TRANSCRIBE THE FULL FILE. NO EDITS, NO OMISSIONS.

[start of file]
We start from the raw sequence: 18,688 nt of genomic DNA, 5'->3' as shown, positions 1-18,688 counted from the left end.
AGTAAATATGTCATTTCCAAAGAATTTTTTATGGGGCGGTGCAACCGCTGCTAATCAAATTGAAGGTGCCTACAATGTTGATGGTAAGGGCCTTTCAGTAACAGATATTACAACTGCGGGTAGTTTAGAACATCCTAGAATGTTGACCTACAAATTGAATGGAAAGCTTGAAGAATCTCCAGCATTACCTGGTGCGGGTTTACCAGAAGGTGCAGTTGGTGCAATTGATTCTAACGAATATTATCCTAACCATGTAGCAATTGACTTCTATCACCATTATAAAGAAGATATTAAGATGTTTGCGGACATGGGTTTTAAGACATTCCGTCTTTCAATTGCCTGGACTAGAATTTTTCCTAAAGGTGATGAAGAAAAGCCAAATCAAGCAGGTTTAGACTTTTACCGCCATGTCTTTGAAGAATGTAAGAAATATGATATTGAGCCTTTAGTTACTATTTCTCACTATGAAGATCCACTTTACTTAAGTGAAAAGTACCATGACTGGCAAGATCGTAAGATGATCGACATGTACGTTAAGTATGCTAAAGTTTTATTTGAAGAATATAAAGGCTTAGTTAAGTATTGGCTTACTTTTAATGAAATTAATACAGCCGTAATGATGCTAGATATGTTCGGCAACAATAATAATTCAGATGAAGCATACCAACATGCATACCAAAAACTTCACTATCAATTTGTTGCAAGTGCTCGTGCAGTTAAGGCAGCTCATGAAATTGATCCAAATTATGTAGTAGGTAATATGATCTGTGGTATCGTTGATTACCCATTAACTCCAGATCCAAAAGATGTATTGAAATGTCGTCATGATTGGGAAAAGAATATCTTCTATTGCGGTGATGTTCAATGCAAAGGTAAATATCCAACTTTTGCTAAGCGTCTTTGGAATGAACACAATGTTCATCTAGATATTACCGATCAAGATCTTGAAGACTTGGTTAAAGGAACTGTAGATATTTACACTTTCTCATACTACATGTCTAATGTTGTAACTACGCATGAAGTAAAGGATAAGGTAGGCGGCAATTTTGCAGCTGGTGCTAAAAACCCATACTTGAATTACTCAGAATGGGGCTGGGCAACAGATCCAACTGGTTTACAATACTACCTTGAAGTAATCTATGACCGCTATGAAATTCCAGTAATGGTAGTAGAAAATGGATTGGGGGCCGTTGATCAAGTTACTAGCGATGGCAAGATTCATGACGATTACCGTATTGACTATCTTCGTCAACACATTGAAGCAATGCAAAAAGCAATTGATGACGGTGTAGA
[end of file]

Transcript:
We start from the raw sequence: 18,688 nt of genomic DNA, 5'->3' as shown, positions 1-18,688 counted from the left end.
AGTAAATATGTCATTTCCAAAGAATTTTTTATGGGGCGGTGCAACCGCTGCTAATCAAATTGAAGGTGCCTACAATGTTGATGGTAAGGGCCTTTCAGTAACAGATATTACAACTGCGGGTAGTTTAGAACATCCTAGAATGTTGACCTACAAATTGAATGGAAAGCTTGAAGAATCTCCAGCATTACCTGGTGCGGGTTTACCAGAAGGTGCAGTTGGTGCAATTGATTCTAACGAATATTATCCTAACCATGTAGCAATTGACTTCTATCACCATTATAAAGAAGATATTAAGATGTTTGCGGACATGGGTTTTAAGACATTCCGTCTTTCAATTGCCTGGACTAGAATTTTTCCTAAAGGTGATGAAGAAAAGCCAAATCAAGCAGGTTTAGACTTTTACCGCCATGTCTTTGAAGAATGTAAGAAATATGATATTGAGCCTTTAGTTACTATTTCTCACTATGAAGATCCACTTTACTTAAGTGAAAAGTACCATGACTGGCAAGATCGTAAGATGATCGACATGTACGTTAAGTATGCTAAAGTTTTATTTGAAGAATATAAAGGCTTAGTTAAGTATTGGCTTACTTTTAATGAAATTAATACAGCCGTAATGATGCTAGATATGTTCGGCAACAATAATAATTCAGATGAAGCATACCAACATGCATACCAAAAACTTCACTATCAATTTGTTGCAAGTGCTCGTGCAGTTAAGGCAGCTCATGAAATTGATCCAAATTATGTAGTAGGTAATATGATCTGTGGTATCGTTGATTACCCATTAACTCCAGATCCAAAAGATGTATTGAAATGTCGTCATGATTGGGAAAAGAATATCTTCTATTGCGGTGATGTTCAATGCAAAGGTAAATATCCAACTTTTGCTAAGCGTCTTTGGAATGAACACAATGTTCATCTAGATATTACCGATCAAGATCTTGAAGACTTGGTTAAAGGAACTGTAGATATTTACACTTTCTCATACTACATGTCTAATGTTGTAACTACGCATGAAGTAAAGGATAAGGTAGGCGGCAATTTTGCAGCTGGTGCTAAAAACCCATACTTGAATTACTCAGAATGGGGCTGGGCAACAGATCCAACTGGTTTACAATACTACCTTGAAGTAATCTATGACCGCTATGAAATTCCAGTAATGGTAGTAGAAAATGGATTGGGGGCCGTTGATCAAGTTACTAGCGATGGCAAGATTCATGACGATTACCGTATTGACTATCTTCGTCAACACATTGAAGCAATGCAAAAAGCAATTGATGACGGTGTAGA